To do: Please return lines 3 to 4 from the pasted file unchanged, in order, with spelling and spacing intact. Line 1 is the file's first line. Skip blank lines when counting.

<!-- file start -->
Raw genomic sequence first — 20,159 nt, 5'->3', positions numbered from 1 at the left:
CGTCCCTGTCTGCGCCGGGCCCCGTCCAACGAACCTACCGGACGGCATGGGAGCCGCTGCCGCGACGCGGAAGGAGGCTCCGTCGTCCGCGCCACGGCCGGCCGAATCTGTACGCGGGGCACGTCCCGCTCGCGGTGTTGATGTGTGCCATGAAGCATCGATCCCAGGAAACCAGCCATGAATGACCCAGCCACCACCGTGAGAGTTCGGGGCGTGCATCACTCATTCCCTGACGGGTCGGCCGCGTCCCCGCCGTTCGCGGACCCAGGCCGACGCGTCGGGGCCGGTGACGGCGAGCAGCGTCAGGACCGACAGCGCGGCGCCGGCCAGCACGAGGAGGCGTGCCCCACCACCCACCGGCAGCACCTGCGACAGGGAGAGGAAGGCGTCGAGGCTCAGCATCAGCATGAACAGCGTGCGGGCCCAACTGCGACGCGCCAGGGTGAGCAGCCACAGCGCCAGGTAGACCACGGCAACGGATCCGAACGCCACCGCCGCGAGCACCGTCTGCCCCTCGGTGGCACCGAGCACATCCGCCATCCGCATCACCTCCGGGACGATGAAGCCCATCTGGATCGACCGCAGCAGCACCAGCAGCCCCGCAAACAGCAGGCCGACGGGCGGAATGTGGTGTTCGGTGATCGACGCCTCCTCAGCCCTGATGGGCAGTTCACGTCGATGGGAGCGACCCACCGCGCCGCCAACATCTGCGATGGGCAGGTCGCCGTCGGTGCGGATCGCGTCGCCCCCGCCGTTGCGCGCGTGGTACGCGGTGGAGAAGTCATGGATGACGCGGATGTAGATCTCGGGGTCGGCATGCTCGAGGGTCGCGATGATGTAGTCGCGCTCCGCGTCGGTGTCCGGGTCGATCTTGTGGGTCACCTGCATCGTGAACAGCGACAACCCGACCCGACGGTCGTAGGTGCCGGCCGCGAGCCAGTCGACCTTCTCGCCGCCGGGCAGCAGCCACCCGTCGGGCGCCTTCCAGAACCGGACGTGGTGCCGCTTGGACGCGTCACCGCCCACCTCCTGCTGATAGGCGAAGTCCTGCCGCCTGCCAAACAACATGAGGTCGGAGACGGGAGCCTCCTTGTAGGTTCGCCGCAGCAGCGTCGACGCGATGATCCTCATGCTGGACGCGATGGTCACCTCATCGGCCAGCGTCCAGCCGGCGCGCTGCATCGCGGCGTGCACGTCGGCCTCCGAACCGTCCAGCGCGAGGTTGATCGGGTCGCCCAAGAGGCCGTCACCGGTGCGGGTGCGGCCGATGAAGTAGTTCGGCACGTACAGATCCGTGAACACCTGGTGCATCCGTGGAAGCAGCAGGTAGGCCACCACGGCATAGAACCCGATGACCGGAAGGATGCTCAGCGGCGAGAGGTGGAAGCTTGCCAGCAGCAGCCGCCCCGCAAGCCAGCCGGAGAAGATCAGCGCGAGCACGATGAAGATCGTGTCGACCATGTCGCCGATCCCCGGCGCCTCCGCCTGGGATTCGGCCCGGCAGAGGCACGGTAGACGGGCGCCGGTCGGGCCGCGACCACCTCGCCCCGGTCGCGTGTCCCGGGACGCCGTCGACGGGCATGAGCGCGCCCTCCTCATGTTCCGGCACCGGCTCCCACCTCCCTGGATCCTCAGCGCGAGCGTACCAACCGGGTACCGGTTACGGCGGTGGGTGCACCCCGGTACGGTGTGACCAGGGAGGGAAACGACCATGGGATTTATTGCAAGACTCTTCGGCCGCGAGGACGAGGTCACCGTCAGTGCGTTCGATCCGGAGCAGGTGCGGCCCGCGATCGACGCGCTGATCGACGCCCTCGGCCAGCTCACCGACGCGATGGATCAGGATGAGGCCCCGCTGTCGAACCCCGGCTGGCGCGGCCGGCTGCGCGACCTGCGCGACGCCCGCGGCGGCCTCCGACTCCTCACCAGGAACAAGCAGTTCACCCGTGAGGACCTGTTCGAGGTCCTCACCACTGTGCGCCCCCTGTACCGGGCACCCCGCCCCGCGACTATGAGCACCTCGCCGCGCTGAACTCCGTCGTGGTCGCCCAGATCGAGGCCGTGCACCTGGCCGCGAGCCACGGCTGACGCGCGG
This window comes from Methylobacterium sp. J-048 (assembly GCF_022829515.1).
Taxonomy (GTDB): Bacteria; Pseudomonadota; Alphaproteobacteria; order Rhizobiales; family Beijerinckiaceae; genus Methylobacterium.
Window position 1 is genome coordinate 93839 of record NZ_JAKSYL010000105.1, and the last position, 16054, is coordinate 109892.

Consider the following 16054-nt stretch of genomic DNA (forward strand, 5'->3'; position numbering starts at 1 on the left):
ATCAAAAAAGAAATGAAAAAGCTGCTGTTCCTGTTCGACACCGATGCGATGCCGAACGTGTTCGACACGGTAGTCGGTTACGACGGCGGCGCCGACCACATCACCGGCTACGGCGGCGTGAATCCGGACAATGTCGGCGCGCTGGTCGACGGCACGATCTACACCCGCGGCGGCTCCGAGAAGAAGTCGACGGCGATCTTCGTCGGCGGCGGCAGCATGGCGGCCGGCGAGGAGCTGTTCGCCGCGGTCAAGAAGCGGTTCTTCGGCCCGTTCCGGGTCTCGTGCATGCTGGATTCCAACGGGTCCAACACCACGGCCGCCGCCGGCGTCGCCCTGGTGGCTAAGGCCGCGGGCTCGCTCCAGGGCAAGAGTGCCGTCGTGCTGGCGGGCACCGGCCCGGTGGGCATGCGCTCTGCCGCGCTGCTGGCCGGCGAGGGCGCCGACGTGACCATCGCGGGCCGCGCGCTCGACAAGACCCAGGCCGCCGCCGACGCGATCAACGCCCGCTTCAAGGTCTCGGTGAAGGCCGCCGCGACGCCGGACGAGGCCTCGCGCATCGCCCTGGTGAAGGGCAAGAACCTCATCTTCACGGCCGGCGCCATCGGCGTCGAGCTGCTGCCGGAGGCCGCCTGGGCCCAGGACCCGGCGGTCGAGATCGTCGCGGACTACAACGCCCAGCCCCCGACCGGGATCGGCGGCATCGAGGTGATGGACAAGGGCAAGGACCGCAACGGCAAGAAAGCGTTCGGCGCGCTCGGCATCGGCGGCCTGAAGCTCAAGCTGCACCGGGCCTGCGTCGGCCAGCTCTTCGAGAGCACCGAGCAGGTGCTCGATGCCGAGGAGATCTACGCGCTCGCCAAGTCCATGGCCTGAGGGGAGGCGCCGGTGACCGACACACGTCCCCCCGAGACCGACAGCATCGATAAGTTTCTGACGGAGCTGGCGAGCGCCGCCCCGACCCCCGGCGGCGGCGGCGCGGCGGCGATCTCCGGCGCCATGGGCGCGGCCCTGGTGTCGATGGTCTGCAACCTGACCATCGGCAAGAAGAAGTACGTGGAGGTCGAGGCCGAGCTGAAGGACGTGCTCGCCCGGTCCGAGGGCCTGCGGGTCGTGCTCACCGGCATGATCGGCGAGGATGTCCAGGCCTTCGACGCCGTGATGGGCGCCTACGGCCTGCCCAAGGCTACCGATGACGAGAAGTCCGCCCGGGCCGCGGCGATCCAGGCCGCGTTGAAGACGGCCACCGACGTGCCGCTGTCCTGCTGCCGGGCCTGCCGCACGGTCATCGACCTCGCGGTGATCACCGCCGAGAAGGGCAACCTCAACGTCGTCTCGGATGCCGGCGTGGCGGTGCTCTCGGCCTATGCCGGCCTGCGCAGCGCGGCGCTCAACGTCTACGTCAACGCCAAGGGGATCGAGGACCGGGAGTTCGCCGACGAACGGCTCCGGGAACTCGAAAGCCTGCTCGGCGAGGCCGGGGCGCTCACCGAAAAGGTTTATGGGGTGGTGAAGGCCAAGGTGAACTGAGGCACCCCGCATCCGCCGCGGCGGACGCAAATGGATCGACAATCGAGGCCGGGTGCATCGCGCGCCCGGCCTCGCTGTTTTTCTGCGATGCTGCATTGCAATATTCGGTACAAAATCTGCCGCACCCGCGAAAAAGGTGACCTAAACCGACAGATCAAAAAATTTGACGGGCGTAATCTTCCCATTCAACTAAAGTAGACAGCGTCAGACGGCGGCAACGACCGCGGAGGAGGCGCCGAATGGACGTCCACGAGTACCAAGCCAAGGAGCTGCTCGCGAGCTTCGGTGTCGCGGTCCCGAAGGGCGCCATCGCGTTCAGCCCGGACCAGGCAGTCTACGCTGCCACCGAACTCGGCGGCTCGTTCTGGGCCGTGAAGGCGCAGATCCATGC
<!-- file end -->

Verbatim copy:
This window comes from Methylobacterium sp. J-048 (assembly GCF_022829515.1).
Taxonomy (GTDB): Bacteria; Pseudomonadota; Alphaproteobacteria; order Rhizobiales; family Beijerinckiaceae; genus Methylobacterium.